But it is ridiculous to believe that that the IRS has been able to luck out of needing a restored backup for 24 months. But is it possible? Certainly.
But it is possible that an email server can lose one person’s email for 2 years but no one else’s? No, because that is not how email servers work.
An email server for a large entity like the IRS (or even here at the Castle) has a large server with a lot of storage on it. The emails are indexed into a database. When the Czar sends an email and copies Puter, GorT, and Dr. J. on it, the email server does not sends separate messages to all three of those guys. It saves one copy of the message to the server, and basically gives read rights to those guys’ inbox. And it indexes that a copy should be saved to our Sent Mail directory. Then, as they read the messages, the server records who read it and when. Each can then forward, reply, or more typically delete itbut then the deleted email remains on the server until everyone has deleted the original, provided no one forwarded it or replied to it.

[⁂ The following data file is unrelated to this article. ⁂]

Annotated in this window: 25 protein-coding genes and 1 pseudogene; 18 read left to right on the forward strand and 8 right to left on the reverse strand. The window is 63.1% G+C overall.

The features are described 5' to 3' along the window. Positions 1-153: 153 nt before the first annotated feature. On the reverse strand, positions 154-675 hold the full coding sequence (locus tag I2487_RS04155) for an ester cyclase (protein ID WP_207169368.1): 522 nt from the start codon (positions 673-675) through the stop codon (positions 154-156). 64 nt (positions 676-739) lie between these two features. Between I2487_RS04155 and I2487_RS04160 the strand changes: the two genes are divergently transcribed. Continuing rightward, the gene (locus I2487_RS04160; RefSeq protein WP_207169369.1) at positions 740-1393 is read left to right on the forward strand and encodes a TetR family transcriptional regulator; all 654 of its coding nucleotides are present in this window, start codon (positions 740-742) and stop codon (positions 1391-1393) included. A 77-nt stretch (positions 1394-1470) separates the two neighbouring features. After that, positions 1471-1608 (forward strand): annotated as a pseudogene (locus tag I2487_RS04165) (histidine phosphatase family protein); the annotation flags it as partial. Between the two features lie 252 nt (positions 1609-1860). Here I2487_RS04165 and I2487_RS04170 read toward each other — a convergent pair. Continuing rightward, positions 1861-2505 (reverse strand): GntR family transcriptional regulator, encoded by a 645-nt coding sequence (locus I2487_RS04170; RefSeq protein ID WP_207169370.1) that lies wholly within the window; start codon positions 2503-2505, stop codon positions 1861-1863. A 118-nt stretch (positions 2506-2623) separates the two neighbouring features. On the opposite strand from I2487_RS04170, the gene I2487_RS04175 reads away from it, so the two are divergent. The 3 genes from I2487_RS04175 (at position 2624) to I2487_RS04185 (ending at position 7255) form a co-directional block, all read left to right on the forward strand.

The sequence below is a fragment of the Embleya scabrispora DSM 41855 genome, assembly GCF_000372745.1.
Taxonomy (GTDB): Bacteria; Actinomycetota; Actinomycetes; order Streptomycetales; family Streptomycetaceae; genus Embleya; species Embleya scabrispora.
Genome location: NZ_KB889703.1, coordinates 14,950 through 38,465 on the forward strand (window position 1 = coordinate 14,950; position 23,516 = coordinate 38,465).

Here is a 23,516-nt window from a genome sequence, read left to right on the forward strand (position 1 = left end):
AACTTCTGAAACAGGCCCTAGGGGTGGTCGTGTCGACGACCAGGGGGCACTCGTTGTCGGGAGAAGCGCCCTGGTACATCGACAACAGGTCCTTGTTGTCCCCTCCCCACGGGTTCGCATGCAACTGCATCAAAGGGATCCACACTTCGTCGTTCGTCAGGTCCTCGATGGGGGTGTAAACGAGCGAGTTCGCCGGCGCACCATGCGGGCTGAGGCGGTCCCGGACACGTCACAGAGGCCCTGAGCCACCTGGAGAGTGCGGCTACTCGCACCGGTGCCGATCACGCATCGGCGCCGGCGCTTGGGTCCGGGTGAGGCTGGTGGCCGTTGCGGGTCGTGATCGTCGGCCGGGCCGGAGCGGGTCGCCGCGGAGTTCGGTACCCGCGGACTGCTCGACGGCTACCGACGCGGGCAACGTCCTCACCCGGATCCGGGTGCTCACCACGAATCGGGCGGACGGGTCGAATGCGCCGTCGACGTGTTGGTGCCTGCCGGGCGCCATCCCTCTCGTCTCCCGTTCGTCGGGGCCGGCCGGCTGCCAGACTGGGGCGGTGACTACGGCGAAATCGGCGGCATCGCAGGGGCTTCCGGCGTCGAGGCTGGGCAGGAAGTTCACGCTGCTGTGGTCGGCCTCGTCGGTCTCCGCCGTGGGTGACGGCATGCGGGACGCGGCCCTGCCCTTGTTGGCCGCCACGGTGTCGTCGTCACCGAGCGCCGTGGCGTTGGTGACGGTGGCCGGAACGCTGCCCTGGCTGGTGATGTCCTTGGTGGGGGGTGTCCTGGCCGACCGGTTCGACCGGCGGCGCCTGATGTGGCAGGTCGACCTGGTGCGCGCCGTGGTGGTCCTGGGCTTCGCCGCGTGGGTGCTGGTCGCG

If there is a large attachment, say like our Visitor’s Guide, that can be saved to an off-site storage devices in order to free up space on a busy mail server. But don’t kid yourself: the email message itself still remains, including all related data: date, time, to whom it was sent, whether each recipient read it, deleted it without reading, moved it to a different area, replied, forwarded, or whatever.
And because it is indexed and reindexed so many different ways, it is not conceivable that somehow Lois Lerner’s email, and only her messages, were magically lost. If her emails were truly lost, it would affect thousands of users who use the same server. All their emails would be lost too.
And that could happen, but it would be noticed within minutes. Heck, just make a mandatory password change and watch and see how many phone calls the IT support desk gets. Thousands of users on a server losing email instantly? Yeah, it would take minutes.